As the train entered the Port of Whittier, the cruise ship here was the Diamond Princess.

United States Coast Guard Auxiliary Station Whittier caboose 1076, nee Alaska Railroad, built by Pacific Car and Foundry in 1949.

A glacier at Whittier.

Making our way through Whittier Yard.

The train was posed beside the cruise ship but as it was lightly raining and cool, I quickly returned to the train.

We departed Whittier with the Diamond Princess looming behind us.

When we arrived at the Anton Anderson Memorial Tunnel, we had to wait our turn to go through.

On the way back to Portage.

Our journey on the Portage wye which would lead us to Spencer.

The Spencer Glacier Whistle Stop in the Chugach National Forest sign. Spencer was named after a former railroad employee. We stopped here for a runby and walked down the trail to the bridge over the Placer River.

The 200 foot through truss bridge at MP 54.1, Placer River. The river drains Spencer Lake which was created by Spencer Glacier.

The Alaska Railroad Blues Train on the Placer River Bridge. Everyone returned to the boarding area.

Our train at Spencer waiting to take us back to Anchorage. I did my car host duties that I usually did at the end of a journey then walked the train to find Bart and Sarah Jennings to let them know what an incredible time I had had this week and to thank them for all their work to put such a fantastic convention together. Upon arrival back in Anchorage, all the car hosts returned their walkie-talkies and safety vests then Chris and I returned to the hotel and had dinner at the Sizzlin' Cafe across the street before relaxing in the evening.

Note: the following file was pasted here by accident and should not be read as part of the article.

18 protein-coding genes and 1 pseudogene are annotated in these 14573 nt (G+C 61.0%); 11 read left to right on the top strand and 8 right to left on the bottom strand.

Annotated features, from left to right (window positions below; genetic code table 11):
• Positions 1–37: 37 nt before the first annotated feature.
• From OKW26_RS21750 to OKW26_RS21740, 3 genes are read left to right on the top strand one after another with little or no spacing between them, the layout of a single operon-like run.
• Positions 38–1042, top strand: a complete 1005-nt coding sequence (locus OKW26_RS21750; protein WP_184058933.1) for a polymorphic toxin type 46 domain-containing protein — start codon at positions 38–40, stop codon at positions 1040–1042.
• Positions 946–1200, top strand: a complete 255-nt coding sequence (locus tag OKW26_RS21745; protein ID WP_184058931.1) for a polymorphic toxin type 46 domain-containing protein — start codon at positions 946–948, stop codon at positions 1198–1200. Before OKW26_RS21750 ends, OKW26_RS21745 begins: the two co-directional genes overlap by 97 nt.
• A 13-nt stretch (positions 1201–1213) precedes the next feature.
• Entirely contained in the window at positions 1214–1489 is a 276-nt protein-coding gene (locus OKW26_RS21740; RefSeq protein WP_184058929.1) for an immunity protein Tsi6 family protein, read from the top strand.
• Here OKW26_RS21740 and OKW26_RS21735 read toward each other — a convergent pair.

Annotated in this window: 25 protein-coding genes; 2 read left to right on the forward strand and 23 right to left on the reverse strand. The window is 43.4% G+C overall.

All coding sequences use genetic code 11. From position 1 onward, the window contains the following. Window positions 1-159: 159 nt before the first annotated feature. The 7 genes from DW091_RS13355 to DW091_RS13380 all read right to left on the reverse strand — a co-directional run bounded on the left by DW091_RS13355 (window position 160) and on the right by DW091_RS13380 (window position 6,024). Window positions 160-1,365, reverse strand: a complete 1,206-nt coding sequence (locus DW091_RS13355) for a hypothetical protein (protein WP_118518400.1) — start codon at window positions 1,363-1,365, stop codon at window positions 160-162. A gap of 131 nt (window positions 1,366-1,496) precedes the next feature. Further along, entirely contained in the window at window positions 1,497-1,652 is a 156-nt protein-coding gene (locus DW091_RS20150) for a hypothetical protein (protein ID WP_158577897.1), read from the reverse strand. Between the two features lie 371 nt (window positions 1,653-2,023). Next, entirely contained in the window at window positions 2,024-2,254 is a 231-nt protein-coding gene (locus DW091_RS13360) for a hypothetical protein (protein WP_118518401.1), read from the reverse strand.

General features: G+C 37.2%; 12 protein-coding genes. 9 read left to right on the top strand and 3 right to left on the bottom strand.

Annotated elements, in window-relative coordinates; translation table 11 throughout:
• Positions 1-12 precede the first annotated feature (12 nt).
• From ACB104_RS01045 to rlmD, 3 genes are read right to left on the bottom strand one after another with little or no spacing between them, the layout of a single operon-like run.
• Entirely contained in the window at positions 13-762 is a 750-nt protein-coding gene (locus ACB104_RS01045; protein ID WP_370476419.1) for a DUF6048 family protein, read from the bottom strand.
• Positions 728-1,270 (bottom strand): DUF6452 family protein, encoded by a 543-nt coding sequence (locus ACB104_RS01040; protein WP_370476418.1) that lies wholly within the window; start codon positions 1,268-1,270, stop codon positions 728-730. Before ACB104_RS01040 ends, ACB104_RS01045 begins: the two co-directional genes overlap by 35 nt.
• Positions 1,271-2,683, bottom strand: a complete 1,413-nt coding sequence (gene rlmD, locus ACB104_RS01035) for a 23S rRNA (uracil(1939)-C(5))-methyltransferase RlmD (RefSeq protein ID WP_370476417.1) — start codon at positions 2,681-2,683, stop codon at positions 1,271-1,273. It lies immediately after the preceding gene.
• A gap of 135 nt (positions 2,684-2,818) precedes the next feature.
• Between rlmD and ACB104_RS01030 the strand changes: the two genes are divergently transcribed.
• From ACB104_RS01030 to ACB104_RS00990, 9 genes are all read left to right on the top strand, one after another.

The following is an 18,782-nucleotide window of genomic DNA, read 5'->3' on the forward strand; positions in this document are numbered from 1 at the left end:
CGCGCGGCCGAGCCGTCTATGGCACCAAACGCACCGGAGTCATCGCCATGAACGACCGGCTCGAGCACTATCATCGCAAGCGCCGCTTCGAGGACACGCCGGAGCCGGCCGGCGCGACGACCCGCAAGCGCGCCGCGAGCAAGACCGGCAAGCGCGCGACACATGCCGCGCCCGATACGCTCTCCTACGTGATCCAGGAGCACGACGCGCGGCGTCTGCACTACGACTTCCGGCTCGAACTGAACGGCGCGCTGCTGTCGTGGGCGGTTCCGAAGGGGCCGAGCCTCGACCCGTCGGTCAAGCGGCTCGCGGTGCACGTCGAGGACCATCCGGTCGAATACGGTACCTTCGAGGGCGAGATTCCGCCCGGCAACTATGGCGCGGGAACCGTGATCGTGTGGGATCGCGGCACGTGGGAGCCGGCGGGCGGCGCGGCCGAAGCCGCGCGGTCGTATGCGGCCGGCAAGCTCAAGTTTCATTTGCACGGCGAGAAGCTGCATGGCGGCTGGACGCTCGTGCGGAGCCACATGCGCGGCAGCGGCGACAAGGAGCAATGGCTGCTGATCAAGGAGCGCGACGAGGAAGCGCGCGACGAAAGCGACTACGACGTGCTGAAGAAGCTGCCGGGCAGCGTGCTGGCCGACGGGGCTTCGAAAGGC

Sunday morning, Chris and I had breakfast together then checked out of the hotel. He and Chris Parker took a taxi to the Hilton Hotel for the motorcoach trip to Wasilla and the Museum of Transportation and Industry. I waited for a hotel shuttle to take me to Anchorage Airport for my flight home which left at 11:00. It was an easy flight south to Seattle and I returned home, one very happy person.

The phrase the best week of my life is not one that I use since has a tendency to be over-used and heretofore, no part of my life could have been described in those words. However, the week of September 13th to 21st was indeed The Best Week Of My Life. The terrific and singular experiences that I had at the convention, being in Alaska for the first time and my position as a car host was second to none and I am forever grateful for the opportunities that came my way. A huge thank you to Bart and Sarah Jennings, the rest of the convention committee, the Alaska Railroad and everyone else who made this convention so unique, special and memorable. The memories of that week remain just as strong eight years later at the time of this writing, and will forever be so. I had the most incredible time.